Child Support Can’t Be Bargained Away
By Snyder & Sarno on March 03, 2015
Child support is often a contentious issue in any matrimonial case involving children. Child support is the obligation of parents to provide for their children financially. The New Jersey Appellate Division recently addressed a child support issue in the unpublished case of E.C. v. C.W.
In E.C. v. C.W., after much contention, the parties entered into an agreement where the Defendant-father gave up any rights to child custody in exchange for Plaintiff-mother giving up any claims that Defendant pay child support. The trial court approved the consent order, stating that Plaintiff had entered into the agreement voluntarily and knowingly.
On appeal, the New Jersey Appellate Division reversed the trial court’s decision. The court decided, instead, that the consent order violated public policy, and therefore should have been vacated. In particular, the Appellate Division said that the court cannot participate in the waiving of child support without performing a “best interests” analysis. In addition, rights to child support and child custody “cannot be traded off in a consent order.” See Wagner v. Wagner, 165 N.J. Super. 553, 556 (App. Div. 1979).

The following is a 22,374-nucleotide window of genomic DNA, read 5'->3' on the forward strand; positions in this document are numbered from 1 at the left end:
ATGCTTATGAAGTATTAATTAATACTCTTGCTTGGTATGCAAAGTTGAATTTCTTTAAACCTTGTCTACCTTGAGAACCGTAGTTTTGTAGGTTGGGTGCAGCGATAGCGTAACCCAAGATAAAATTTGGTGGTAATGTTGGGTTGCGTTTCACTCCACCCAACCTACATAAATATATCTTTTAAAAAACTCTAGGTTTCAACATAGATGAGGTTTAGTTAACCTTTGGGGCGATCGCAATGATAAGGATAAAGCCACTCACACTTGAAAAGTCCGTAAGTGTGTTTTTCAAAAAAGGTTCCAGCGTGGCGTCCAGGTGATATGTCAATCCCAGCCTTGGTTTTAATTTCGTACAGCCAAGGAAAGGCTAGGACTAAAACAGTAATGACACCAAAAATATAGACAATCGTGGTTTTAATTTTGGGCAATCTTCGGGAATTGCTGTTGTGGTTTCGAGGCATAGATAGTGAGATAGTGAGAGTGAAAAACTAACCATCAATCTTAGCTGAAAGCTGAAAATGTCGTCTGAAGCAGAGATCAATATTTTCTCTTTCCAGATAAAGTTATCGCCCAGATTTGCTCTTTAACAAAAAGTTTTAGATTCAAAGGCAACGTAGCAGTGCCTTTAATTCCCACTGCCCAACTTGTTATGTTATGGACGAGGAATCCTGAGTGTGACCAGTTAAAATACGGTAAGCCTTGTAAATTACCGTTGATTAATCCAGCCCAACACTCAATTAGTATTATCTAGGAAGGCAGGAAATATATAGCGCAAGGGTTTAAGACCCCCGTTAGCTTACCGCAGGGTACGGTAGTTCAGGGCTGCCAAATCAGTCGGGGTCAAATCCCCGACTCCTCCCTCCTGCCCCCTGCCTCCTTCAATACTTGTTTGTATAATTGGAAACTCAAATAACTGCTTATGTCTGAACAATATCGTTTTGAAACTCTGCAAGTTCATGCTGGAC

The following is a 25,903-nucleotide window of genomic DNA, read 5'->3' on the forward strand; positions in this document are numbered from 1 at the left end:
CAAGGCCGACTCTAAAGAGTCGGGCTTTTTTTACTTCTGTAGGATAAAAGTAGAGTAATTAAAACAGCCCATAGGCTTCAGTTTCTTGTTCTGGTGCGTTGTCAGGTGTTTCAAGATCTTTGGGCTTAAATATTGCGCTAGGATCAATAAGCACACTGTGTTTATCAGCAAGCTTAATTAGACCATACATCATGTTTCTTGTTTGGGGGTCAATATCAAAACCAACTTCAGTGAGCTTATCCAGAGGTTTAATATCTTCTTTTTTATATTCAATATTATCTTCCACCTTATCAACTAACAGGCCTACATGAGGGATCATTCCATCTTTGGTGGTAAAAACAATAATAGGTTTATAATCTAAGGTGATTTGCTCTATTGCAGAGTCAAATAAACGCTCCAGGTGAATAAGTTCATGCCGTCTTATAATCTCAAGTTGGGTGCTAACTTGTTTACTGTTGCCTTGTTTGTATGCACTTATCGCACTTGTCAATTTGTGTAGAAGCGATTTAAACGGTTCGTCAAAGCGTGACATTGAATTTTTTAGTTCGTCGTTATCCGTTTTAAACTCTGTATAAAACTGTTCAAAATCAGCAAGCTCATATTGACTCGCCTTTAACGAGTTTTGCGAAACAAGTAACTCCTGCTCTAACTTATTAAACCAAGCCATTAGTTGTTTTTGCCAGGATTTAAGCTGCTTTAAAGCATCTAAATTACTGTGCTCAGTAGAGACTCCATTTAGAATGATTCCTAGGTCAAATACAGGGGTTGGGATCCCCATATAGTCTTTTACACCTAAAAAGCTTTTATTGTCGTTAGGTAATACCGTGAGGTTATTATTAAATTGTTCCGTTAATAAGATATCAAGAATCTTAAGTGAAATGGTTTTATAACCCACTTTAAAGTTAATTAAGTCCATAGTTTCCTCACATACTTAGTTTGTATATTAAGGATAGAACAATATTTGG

The Appellate Division pointed to the settled law regarding child support. Specifically, the right to child support belongs to the child, it is not a right of either parent. See Pascale v. Pascale, 140 N.J. 582 (1995). Furthermore, a parent is “presumptively required” to pay child support in order to provide for the needs of his or her child. See N.J.S.A 2A:34-23. Ultimately, the Appellate Division remanded the case for further consideration by the trial court.
If you are currently involved in a matrimonial matter and child support is an issue, call the experienced attorneys at Snyder & Sarno, LLC for help with your case. We can be reached at (973) 274-5200.
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